June 25, 2020


Aaron Jay Kernis: Color Wheel; Symphony No. 4, “Chromelodeon.” Nashville Symphony conducted by Giancarlo Guerrero. Naxos. $11.99.

Sunny Knable: Song of the Redwood-Tree; Tango Boogie; Double Reed; The Busking Bassoonist. Scott Pool, bassoon; Natsuki Fukasawa, piano; Stefanie Izzo, soprano; Xelana Duo (Ana García, alto saxophone; Alex Davis, bassoon); Gina Cuffari, soprano and bassoon; Sunny Knable, accordion. MSR Classics. $12.95.

     Whether composed for a large complement of instruments or a small one, 21st-century classical music has developed its own kind of sound, one in which tonal and atonal, consonant and dissonant, strident and lyrical elements mix and intermingle with apparent abandon. Different composers’ works come across quite differently, of course, but there is a pervasive overall willingness to combine disparate characteristics and techniques of classical music – and jazz, non-Western and other musical forms – for the sake of creating a kind of polyglot aural experience. This plays out in distinct ways depending on each composer’s sound-palette preference. A new Naxos recording of music by Aaron Jay Kernis (born 1960) offers two orchestral works whose titles relate them directly to color, and whose approach focuses on displaying both the massed sounds of a full orchestra and the comparative delicacy of individual sections and, at times, individual instruments. Color Wheel (2001) is a raucous and generally dissonant set of exclamations given in conjunction with periodic episodes of more-moderate expression. It is an orchestral showpiece, and at 22½ minutes a somewhat overextended but often very intriguing one. Giancarlo Guerrero has plenty of chances here to showcase the individual and collective strength of the Nashville Symphony, whose players balance exuberance with episodes of careful attentiveness to sections of the score that exhibit a degree of delicacy. Orchestra and conductor are equally adept with the three-movement Symphony No. 4, “Chromelodeon,” written in 2018 and bearing only a superficial resemblance to anything traditionally symphonic. It does have three movements, but the music and the movements’ titles combine to make the work seem a half-hour tone poem rather than a symphony in recognizable form. The first movement rises, as its title indicates, Out of Silence, and here Kernis uses exclamations from individual instruments and small groups to build to a larger sound. The second movement is oddly and rather puzzlingly titled Thorn Rose | Weep Freedom (after Handel): certainly it is thorny enough in its dissonant denseness, and its overall somber mood comes through effectively, but any resemblance to Handel is so coincidental as to be thoroughly irrelevant. The work’s third and shortest movement, Fanfare Chromelodia, is its most accessible and structurally clearest, being built from and around a fanfare-like theme that somewhat recalls Copland’s Fanfare for the Common Man. Listeners to this recording of two world premières are left at the disc’s end with a sense of having completed an extended melodic and rhythmic journey through some generally craggy environs.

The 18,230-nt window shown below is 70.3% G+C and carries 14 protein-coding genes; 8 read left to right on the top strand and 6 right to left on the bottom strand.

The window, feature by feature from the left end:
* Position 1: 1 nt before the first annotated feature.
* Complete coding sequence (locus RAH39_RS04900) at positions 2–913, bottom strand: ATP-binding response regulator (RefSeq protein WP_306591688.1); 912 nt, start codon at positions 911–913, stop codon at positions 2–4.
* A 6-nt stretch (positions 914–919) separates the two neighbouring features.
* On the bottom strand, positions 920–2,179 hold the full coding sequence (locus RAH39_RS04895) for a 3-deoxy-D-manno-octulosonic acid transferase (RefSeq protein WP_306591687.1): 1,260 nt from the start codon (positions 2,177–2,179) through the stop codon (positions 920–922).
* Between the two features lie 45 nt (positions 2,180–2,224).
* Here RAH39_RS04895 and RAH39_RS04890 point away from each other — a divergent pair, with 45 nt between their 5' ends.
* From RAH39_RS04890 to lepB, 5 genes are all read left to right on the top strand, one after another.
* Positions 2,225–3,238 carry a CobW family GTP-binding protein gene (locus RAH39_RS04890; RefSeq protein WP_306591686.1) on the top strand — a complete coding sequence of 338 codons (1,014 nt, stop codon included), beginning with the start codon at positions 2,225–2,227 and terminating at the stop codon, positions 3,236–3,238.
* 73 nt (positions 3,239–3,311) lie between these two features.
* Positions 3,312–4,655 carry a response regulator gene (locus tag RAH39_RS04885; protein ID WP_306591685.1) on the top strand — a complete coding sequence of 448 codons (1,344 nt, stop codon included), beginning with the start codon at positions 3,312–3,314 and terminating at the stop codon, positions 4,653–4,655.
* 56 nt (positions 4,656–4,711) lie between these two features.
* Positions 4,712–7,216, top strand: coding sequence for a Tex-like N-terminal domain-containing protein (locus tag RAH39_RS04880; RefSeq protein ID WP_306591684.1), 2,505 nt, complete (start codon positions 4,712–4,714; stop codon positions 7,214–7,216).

The four chamber pieces by Sonny Knable (born 1983) on a new MSR Classics CD are also all world premières, with the emphasis here being on eliciting varying moods and experiences from modest, chamber-size instrumental groups. The bassoon is the anchor instrument throughout, even in the two works featuring vocals. Song of the Redwood-Tree (2012) is based on poetry by Walt Whitman: it opens soulfully with “A California Song,” continues with a distinct boogie-woogie rhythm for “Death-Chant,” and concludes in “Golden Pageant” with a rather uneasy mixture of the lyrical and passionate with the acerbic. The totality does not seem particularly Whitman-esque, but the cycle certainly explores multiple moods. Double Reed (2014) is based on To the World’s Bassoonists by Charles Wyatt and is written for soprano, bassoon and accordion – a striking and rather weird-sounding combination that produces surprising aural experiences in all three movements: “Noble Bassoon,” “Tragic Bassoon,” and “Impossible Bassoon.” The first movement is rather declamatory; the second is rather more whiny than tragic; and the third is rather pretentious (“it may be a new dawn will come”). But from the standpoint of sheer sound, the song cycle is interesting to hear. The other works here are instrumental. Tango Boogie (2017) is bright and upbeat, and the blend of alto saxophone and bassoon proves a surprisingly effective one. The work is clever, bouncy, and lies well on both instruments. The Busking Bassoonist (2013), in three movements called “Underground Blues,” “Park Bench Ballad,” and “Street Changes,” is notable for the way it explores the bassoon’s full compass both in terms of notes and as regards emotions. The first movement growls as well as sings, the piano insinuating itself into the bassoon’s lines here and there; the second movement has the bassoon sounding much like the accordion in Double Reed; and the finale features jazzlike riffs and considerable verve – as well as the only elements on this CD in which the bassoon’s often-heard propensity for humor is exploited to any significant degree. All the performers approach the works with enthusiasm (including the composer on accordion), and the CD as a whole does a fine job of exploring contemporary musical thinking not only about the sound of the bassoon but also about the way this instrument fits surprisingly effectively into several non-traditional, unusual and frequently very interesting-sounding chamber groupings.

No comments:

Post a Comment